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1.4: Risk Factors and Levels of Disease Prevention

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    13331
  • What is a Risk Factor?

    Part of learning how to take charge of your health requires understanding your risk factors for different diseases. Risk fac­tors are things in your life that increase your chances of getting a certain disease. Some risk factors are beyond your control. You may be born with them or exposed to them through no fault of your own.

    Some risk factors that you have little or no control over include your:

    • Family history of a disease

    • Sex/gender — male or female

    • Ancestry

    Some risk factors you can control include:

    • What you eat

    • How much physical activity you get

    • Whether you use tobacco

    • How much alcohol you drink

    • Whether you misuse drugs

    In fact, it has been estimated that almost 35 percent of all U.S. early deaths in 2000 could have been avoided by changing just three behaviors:

    • Stopping smoking

    • Eating a healthy diet (for example, eating more fruits and vegetables and less red meat)

    • Getting more physical activity

    You can have one risk factor for a disease or you can have many. The more risk factors you have, the more likely you are to get the disease. For example, if you eat healthy, exercise on a regular basis, and control your blood pressure, your chances of getting heart disease are less than if you are diabetic, a smoker, and inactive. To lower your risks, take small steps toward engaging in a healthy lifestyle, and you’ll see big rewards.

    People with a family health history of chronic disease may have the most to gain from making lifestyle changes. You can’t change your genes, but you can change behaviors that affect your health, such as smoking, inactivity, and poor eating habits. In many cases, making these changes can reduce your risk of disease even if the disease runs in your family. Another change you can make is to have screening tests, such as mammograms and colorectal cancer screening. These screening tests help detect disease early. People who have a family health history of a chronic disease may benefit the most from screening tests that look for risk factors or early signs of disease. Finding disease early, before symptoms appear, can mean better health in the long run.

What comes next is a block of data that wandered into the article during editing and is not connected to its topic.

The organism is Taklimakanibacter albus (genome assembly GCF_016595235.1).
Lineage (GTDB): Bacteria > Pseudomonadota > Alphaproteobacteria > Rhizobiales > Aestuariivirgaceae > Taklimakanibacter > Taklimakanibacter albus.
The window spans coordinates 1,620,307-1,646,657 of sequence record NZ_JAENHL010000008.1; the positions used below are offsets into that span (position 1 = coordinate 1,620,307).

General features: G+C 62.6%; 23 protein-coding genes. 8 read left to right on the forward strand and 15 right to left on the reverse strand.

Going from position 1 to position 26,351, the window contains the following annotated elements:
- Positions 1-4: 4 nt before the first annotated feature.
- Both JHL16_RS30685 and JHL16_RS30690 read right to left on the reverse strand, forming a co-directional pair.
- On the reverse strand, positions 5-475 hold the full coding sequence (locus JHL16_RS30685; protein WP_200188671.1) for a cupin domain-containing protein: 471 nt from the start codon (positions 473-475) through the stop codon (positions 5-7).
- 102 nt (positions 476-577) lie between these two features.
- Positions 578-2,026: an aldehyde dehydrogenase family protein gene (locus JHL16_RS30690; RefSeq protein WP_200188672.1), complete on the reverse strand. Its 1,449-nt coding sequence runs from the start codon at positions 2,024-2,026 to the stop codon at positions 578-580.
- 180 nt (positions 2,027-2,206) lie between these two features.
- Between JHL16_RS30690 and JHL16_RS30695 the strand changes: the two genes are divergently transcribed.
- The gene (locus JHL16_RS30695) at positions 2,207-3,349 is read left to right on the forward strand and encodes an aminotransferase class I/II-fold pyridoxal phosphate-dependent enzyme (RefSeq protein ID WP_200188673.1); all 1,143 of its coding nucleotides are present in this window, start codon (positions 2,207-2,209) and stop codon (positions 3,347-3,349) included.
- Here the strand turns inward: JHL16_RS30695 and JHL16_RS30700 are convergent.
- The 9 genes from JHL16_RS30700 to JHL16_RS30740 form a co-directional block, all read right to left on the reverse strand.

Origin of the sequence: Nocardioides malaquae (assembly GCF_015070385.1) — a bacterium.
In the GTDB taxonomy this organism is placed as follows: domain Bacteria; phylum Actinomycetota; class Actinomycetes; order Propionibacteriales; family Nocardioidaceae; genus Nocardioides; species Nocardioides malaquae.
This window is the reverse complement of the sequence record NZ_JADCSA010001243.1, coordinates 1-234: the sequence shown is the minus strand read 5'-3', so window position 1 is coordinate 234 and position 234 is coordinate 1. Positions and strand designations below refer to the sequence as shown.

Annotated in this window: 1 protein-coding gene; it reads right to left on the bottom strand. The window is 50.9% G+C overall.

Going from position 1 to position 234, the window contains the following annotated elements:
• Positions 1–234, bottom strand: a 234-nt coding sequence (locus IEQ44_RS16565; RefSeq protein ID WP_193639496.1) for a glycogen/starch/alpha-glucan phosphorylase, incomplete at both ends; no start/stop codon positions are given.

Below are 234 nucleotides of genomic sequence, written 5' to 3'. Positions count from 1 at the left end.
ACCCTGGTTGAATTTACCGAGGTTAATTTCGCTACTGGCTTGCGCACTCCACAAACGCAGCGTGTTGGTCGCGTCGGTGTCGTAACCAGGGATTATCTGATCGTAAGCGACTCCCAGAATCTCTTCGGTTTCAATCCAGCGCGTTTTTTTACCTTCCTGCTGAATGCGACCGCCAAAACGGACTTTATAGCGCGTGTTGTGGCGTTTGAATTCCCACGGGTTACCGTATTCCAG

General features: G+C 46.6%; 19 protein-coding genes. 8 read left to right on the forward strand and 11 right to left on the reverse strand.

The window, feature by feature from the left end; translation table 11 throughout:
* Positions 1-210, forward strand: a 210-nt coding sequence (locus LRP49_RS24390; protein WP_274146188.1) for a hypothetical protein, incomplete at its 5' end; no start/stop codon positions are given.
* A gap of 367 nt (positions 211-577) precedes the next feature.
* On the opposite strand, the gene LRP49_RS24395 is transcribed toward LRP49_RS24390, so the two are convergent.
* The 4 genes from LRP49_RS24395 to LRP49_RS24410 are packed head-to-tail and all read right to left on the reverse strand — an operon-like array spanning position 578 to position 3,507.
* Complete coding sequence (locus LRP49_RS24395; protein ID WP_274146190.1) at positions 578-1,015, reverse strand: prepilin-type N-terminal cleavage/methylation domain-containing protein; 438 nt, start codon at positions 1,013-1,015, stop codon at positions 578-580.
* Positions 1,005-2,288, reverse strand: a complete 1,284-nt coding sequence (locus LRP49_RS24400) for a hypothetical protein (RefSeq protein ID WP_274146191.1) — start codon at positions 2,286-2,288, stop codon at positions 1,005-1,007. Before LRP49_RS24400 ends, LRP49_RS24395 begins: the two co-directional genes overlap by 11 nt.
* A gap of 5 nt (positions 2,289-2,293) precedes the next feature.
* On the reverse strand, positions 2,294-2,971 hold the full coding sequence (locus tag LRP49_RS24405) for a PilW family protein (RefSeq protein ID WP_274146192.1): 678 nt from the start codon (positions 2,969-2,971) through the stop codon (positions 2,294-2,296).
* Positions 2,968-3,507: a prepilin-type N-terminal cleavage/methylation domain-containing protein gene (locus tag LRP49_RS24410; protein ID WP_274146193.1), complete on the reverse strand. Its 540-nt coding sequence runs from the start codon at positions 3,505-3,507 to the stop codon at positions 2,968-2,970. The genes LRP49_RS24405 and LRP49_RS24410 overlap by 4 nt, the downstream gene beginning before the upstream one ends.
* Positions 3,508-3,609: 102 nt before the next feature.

Levels of Disease Prevention

    Prevention includes a wide range of activities — known as “interventions” — aimed at reducing risks or threats to health. You may have heard researchers and health experts talk about three categories of prevention: primary, secondary and tertiary. What do they mean by these terms?

    Primary prevention aims to prevent disease or injury before it ever occurs. This is done by preventing exposures to hazards that cause disease or injury, altering unhealthy or unsafe behaviours that can lead to disease or injury, and increasing resistance to disease or injury should exposure occur. Examples include:

    • legislation and enforcement to ban or control the use of hazardous products (e.g. asbestos) or to mandate safe and healthy practices (e.g. use of seatbelts and bike helmets)

    • education about healthy and safe habits (e.g. eating well, exercising regularly, not smoking)

    • immunization against infectious diseases.

    Secondary prevention aims to reduce the impact of a disease or injury that has already occurred. This is done by detecting and treating disease or injury as soon as possible to halt or slow its progress, encouraging personal strategies to prevent reinjury or recurrence, and implementing programs to return people to their original health and function to prevent long-term problems. Examples include:

    • regular exams and screening tests to detect disease in its earliest stages (e.g. mammograms to detect breast cancer)

    • daily, low-dose aspirins and/or diet and exercise programs to prevent further heart attacks or strokes

    • suitably modified work so injured or ill workers can return safely to their jobs.

    Tertiary prevention aims to soften the impact of an ongoing illness or injury that has lasting effects. This is done by helping people manage long-term, often-complex health problems and injuries (e.g. chronic diseases, permanent impairments) in order to improve as much as possible their ability to function, their quality of life and their life expectancy. Examples include:

    • cardiac or stroke rehabilitation programs, chronic disease management programs (e.g. for diabetes, arthritis, depression, etc.)

    • support groups that allow members to share strategies for living well

    • vocational rehabilitation programs to retrain workers for new jobs when they have recovered as much as possible.

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    • Risk Factors. Authored by: womenshealth.gov. Provided by: U.S. Department of Health and Human Services, Office on Women's Health. Located at: www.womenshealth.gov/files/a...th-english.pdf. License: Public Domain: No Known Copyright